The insidious left turn made by the pilots was claimed to be a criminal act by people who should know better. If I kick open a person’s door and run into their house, is it a criminal act? What if I’m trying to drag them out because their attic is on fire and they didn’t answer when I called? Context makes a huge difference in actions. Without knowing what may have caused the crew to change direction, nobody can speculate on why they did. There was also a seldom mentioned rapid change in altitude, if my memory serves me correctly, a rapid climb to well over 40,000 feet followed by an equally abrupt descent to around 12,000 feet. I don’t even fly jets but there are only a few things that can cause that kind of maneuvering. In fact, there are only two things that would normally cause an immediate reversal (or partial reversal) of course in a jet that is quite capable of flying for 3 hours on a single engine

 

1. Fire: Fire is a no-brainer. If a fire starts on an aircraft, chances are it can be extinguished by the on-board systems. If it can’t, or if it continues to smolder, then there is a very serious problem. Either way, the only thing on any pilot’s mind is get it on the ground…preferably where there are emergency services to tend to injured passengers and possibly keep the fire under control while they egress. Some divert fields do not have these services, which may explain the left turn to head back to Kuala Lumpur. Fire also explains the rapid climb since the pilots may have dumped the cabin pressure and rapidly ascended to try to starve the fire of oxygen and then dove back down before those same conditions affected the passengers (who were no doubt on the emergency oxygen supply at this point).

 

2. Rapid/Explosive Decompression: If cabin pressure is suddenly lost, a rapid descent is critical to get to an altitude where people can breathe. Time of useful consciousness above 25,000 feet is very limited. It does not explain the rapid climb but does cover the low altitude flight and left turn factors. Even if the aircraft could fly for many more hours at reduced speed and low altitude, no pilots would subject their passengers to an unpressurized flight any longer than absolutely necessary.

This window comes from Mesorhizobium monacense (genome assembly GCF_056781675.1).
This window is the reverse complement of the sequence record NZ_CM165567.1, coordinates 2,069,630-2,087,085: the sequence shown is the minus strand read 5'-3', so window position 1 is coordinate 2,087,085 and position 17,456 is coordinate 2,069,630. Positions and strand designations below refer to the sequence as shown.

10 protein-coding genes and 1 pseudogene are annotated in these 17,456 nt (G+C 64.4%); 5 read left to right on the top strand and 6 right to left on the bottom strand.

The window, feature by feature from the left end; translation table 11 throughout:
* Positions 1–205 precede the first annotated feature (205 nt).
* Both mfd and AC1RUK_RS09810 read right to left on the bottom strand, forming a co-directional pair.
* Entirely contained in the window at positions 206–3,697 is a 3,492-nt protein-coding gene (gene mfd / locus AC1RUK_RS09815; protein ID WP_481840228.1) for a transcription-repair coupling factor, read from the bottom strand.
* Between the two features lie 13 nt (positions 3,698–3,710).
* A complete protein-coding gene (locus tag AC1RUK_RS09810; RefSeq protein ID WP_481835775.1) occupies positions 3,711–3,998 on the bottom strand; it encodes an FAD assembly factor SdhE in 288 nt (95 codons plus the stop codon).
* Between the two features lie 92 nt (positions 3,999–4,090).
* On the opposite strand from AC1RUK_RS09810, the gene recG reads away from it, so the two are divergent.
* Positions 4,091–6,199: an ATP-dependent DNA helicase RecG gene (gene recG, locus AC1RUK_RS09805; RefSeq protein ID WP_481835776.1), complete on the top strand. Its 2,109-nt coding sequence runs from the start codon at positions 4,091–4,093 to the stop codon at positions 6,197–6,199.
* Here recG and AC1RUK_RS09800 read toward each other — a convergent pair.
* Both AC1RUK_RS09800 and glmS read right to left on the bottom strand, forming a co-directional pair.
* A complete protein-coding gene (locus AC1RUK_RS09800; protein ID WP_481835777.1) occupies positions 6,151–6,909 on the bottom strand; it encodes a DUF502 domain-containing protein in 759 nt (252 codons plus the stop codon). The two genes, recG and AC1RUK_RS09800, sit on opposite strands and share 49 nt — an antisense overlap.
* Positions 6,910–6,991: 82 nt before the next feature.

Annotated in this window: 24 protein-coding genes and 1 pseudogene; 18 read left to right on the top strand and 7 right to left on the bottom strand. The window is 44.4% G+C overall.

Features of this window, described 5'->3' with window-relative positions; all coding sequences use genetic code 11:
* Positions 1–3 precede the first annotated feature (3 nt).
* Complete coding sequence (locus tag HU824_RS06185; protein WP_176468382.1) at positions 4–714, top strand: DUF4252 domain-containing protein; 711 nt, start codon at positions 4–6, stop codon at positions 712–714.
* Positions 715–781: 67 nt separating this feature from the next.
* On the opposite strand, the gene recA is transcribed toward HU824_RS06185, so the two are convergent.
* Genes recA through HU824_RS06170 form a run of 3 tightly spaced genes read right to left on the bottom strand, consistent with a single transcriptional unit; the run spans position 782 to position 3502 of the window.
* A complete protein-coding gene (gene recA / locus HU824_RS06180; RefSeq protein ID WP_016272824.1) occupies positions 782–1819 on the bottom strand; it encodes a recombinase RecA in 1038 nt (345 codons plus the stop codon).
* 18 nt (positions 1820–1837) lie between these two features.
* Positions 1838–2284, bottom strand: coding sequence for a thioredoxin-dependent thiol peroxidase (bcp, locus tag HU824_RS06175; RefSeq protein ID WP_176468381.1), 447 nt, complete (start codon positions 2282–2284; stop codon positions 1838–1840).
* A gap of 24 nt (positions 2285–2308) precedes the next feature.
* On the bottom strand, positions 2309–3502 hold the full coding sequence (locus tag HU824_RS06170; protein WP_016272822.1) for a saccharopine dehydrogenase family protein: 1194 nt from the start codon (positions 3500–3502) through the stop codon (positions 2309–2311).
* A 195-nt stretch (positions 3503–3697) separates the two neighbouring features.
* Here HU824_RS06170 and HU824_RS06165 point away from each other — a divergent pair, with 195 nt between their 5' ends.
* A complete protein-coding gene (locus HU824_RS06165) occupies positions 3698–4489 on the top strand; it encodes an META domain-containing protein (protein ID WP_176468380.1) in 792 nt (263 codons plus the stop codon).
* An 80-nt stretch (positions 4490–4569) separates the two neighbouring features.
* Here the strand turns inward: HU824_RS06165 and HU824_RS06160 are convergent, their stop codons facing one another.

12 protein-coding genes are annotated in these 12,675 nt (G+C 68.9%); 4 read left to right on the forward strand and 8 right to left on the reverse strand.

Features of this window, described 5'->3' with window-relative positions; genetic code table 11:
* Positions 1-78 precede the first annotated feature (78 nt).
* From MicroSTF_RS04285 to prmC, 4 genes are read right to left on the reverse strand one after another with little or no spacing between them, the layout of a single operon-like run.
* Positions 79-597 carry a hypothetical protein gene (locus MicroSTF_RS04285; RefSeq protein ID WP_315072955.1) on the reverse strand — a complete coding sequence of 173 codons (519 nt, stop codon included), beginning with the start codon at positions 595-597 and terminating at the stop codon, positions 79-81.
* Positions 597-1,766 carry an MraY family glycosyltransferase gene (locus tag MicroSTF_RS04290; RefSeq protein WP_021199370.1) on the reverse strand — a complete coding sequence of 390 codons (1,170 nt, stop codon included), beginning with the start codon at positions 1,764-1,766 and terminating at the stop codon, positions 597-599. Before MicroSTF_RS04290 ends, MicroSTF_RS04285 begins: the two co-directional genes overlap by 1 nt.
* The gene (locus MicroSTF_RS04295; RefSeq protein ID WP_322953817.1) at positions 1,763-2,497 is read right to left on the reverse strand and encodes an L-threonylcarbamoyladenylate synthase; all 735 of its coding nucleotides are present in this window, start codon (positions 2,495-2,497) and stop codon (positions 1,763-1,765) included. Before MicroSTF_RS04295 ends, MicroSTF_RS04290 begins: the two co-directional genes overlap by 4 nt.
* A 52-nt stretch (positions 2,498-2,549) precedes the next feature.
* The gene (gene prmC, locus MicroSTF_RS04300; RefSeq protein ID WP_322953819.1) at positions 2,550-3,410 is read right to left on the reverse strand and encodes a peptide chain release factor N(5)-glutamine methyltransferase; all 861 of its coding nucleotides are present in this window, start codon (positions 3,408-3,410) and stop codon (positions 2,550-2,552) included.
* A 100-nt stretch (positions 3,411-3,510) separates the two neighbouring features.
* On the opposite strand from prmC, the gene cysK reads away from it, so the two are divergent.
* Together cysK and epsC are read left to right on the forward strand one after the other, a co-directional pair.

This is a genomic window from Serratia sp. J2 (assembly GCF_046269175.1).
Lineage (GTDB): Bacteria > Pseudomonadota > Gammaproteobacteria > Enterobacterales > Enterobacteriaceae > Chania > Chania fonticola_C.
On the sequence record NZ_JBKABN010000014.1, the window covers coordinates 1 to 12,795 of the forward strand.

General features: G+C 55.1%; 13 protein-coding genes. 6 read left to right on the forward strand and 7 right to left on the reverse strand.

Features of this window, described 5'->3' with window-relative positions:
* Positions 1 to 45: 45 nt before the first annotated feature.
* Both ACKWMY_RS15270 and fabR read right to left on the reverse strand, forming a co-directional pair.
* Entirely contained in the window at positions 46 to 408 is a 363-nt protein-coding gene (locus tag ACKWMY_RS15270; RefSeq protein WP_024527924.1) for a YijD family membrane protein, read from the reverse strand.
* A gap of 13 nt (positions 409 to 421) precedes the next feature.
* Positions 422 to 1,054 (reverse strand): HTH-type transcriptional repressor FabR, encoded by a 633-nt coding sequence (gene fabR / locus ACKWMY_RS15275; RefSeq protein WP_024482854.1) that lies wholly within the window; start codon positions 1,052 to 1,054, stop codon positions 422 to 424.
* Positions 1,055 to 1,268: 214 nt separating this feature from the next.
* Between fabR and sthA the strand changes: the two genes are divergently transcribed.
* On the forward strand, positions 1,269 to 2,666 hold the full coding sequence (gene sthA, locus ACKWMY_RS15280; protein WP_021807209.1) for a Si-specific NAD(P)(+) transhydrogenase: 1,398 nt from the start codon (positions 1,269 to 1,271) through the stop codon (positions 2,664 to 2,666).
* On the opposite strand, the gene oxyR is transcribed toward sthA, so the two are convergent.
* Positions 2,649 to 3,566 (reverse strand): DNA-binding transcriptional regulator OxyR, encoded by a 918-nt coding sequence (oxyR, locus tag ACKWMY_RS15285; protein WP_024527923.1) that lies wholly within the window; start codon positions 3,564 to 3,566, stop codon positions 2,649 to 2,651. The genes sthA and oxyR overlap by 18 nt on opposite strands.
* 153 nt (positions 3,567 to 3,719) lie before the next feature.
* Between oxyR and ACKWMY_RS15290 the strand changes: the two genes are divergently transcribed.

Allow us to use logic in this, not emotion or sensationalism. Whichever scenario you look at, they all entail a crew reversing course, possibly with a stricken craft. Regardless of the cause of the problem or if it was a combination of factors, the logical next step is to assume they were looking for Kuala Lumpur. If there was degradation of the inertial navigation system, if there had been multiple electrical failures, then it stands to reason that old school navigation with the whiskey compass had to be used. Add in a reduced altitude and their visibility over the horizon would suffer. The pilots would know how long they had been in flight since departure and how long it was until the unfortunate event and thus calculate how long it would take to return at an undoubtedly slower airspeed. Perhaps this time came and went, prompting them to assume they missed their target. Would it make any sense for them to continue in a straight line?

At the risk of sounding like a media know-it-all, the flight will probably be found within an hour’s worth (or less) of engine-out cruise speed of Kuala Lumpur. Like a car in an unlit neighborhood at night, they knew they had passed it and another course reversal was required, but how much? How much of their navigational gear working? Could they see stars and take a guess at which way was which? Was smoke in the cockpit, obscuring their vision? Given that the communications stopped and did not resume, at least some of the avionics were adversely affected. How close did they get to the airport but simply not see it because of altitude or other factors?

I refuse to speculate on the cause of the events that led them to rapidly climb and then dive down to what amounts to a lost-pressurization altitude (even engine-out ceilings are higher than 12,000 feet). If it was a battery with thermal runaway, a mislabeled hazardous cargo, or even an intentional detonation device, it is immaterial. The end result is the same and we still cannot locate the wreckage. Let us cease grabbing at straws and start grabbing at facts and probabilities. That is all we have to work with. Unfortunately, it seems that the crew and passengers of Flight 370 weren’t even given that on the night of March 8th, 2014.

 

With deepest condolences to the families of the passengers and crew.